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Financial Disclosures in a Texas Divorce

As part of a Texas divorce, couples must divide their marital property, set up child support, and possibly resolve a request for alimony. To help with all of this, couples must disclose certain financial information. This is a critical step—and failure to fully disclose can lead to disastrous consequences.

Call Tad Nelson & Associates if you are considering a divorce. Our Galveston family law attorney can ensure that you comply with your disclosure requirements and help collect all relevant financial records.

Initial Disclosures

Texas law requires that you turn over some financial information within 30 days of the day the response is filed to the divorce petition. So if you filed the original divorce petition, then these disclosures must be made 30 days after your spouse files his or her response.

Thirty days isn’t much time—especially if you were blindsided by the divorce. You need to get organized and track down various financial records. An attorney is an added benefit at helping to pull everything together.

These initial disclosures are mandatory. That means you must turn them over even if there isn’t a discovery request asking for them. Of course, you have the right to waive these financial disclosures in writing, but it’s probably best to avoid doing that.

Some required initial disclosures involve:

  • Property deeds
  • Liens on property
  • Retirement or pension plan statements
  • Employee benefit plans
  • Insurance information (health, life, liability, casualty)
  • Bank account statements
  • Credit union statements
  • Brokerage firm statements

You must go back at least two years, unless the marriage was shorter than that, in which case you must go back to the beginning of marriage.

You might also need to provide other information if spousal or child support is at issue, such as your income tax returns for the past two years. If you haven’t yet filed, then you need to provide income information, such as 1099 forms, W-2 forms, and so forth.

Why You Should Not Waive These Disclosures

As mentioned above, you can waive your right to this information. Waiver might make sense if you were married for an extremely short amount of time. Otherwise, we recommend refusing to waive.

This information is critical. Remember, as a community property state, you have a right to any asset your spouse obtained or earned while you were married. Are you really sure you know all the bank accounts your spouse has? All investment accounts?

If you don’t get these initial disclosures, then finding hidden information is hard to do. Our lawyers can go over your spouse’s financial disclosures with a fine-tooth comb and find any evidence that they are hiding assets or money.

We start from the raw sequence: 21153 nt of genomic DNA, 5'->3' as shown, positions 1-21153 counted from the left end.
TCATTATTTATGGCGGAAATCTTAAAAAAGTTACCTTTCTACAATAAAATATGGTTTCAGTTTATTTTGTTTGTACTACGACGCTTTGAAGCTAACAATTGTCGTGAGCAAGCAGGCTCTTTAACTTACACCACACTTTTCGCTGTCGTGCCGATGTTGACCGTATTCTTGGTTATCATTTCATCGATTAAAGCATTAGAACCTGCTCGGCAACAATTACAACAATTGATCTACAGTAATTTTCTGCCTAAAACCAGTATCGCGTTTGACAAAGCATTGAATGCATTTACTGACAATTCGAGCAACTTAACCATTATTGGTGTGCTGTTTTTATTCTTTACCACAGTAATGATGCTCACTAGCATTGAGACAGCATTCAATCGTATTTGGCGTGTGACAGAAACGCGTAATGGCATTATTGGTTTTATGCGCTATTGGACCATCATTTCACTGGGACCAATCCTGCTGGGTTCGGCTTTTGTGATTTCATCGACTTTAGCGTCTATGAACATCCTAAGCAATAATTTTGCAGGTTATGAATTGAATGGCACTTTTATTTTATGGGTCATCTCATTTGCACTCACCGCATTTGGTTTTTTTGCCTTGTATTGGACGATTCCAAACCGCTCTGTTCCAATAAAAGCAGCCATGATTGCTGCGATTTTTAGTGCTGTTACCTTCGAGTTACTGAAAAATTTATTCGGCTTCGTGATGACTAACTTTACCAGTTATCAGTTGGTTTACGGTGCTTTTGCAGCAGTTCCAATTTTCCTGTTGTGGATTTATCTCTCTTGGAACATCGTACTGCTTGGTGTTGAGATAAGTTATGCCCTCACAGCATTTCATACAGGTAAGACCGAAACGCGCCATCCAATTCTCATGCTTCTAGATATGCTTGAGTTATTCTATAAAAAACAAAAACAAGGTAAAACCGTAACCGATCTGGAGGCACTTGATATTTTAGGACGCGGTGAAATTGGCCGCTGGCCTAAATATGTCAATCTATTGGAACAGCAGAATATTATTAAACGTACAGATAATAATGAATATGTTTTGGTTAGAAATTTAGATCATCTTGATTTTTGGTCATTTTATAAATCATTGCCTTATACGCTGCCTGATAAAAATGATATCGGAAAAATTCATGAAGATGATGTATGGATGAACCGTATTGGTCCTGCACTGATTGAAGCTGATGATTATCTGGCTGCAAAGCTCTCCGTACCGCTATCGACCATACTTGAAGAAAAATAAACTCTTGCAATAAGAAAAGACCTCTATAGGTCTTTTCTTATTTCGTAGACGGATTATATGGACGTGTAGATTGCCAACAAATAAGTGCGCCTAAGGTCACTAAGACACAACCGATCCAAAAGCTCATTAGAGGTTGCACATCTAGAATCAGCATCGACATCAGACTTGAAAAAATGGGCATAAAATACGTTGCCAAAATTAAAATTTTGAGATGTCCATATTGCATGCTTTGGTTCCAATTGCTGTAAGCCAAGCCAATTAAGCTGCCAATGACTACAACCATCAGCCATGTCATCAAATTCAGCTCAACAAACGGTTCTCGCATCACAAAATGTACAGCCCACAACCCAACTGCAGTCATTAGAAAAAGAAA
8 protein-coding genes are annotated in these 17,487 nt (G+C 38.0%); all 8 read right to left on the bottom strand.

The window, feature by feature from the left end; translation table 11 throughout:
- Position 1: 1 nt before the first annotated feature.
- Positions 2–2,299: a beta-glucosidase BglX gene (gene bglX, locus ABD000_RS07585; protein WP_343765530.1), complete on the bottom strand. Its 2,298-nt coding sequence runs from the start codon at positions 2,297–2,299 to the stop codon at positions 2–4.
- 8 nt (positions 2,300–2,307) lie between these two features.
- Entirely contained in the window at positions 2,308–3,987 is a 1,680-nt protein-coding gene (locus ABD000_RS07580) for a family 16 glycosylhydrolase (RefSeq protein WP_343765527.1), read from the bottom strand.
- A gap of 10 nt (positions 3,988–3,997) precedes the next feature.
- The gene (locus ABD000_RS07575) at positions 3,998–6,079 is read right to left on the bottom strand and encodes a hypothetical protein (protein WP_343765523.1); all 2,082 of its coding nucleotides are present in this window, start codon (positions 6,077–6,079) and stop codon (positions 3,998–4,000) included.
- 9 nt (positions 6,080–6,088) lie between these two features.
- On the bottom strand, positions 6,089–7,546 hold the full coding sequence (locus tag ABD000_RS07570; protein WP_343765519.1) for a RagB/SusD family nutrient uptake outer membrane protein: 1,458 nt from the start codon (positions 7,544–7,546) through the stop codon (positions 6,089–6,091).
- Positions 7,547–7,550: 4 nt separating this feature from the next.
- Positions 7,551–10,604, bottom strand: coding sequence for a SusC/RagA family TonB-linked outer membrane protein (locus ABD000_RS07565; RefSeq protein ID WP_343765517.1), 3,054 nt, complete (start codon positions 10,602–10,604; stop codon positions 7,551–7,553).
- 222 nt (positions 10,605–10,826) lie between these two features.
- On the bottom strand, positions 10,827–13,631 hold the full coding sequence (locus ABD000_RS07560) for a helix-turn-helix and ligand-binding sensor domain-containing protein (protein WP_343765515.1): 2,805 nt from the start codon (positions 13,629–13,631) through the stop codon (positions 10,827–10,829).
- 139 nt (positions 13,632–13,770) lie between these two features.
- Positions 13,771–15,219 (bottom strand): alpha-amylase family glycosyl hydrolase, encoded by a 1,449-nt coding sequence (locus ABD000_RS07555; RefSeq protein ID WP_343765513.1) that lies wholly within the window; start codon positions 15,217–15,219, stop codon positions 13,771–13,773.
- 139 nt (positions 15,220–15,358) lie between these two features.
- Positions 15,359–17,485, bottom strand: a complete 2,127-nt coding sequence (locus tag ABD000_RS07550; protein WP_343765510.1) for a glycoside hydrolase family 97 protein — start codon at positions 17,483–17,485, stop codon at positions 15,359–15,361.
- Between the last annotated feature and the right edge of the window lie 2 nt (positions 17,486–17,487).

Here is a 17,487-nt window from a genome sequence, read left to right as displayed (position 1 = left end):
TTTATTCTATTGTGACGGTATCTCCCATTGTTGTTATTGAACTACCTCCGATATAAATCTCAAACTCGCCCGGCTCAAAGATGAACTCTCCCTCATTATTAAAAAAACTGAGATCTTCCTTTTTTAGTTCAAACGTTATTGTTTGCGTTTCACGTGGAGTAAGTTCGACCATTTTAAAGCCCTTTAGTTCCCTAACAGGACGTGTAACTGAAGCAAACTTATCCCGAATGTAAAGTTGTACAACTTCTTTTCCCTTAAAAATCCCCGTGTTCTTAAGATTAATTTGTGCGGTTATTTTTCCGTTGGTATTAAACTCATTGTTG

Financial Disclosures for Spousal Support

If either spouse requests alimony (spousal maintenance), then you need to fill out a Proposed Support Decision and Information form. This document gives the judge an overview of each spouse’s financial situation. The form will request various information, such as all sources of income and liabilities, such as mortgage and credit card debts.

Under Texas law, a judge will only award maintenance if the spouse seeking it can’t provide for their minimum needs. A judge can’t make that determination until they have a complete overview of each spouse’s financial resources. It is vital that each side provide accurate and complete information to the judge.

Failure to Disclose

If you don’t disclose required information—and the judge finds out—then you have committed “fraud on the community” under Section 7.009 of the Texas Family Code. For example, your spouse might have an offshore bank account with $200,000 sitting in it. He decides not to disclose. If you find out, then the judge can take certain actions. For example, you might get more of the community property in the divorce or a financial judgment.

Failure to disclose could also invalidate an otherwise valid prenuptial agreement if one spouse did not make full and fair disclosure of assets before they signed the agreement.

This type of fraud can also lead to a referral for perjury. For this reason, you should spend time with your lawyer carefully gathering all relevant financial information and promptly update if you later realize a mistake.

Speak with Our Galveston Family Law Attorney

Divorce is so complicated that most people benefit from immediately picking up the phone and hiring an experienced lawyer. At Tad Nelson & Associates, we can get to work finding all required financial information and also reviewing your spouse’s disclosures. Where appropriate, we might serve discovery requests to uncover other information if we believe it is hidden. Call our firm today to schedule a meeting to discuss your divorce.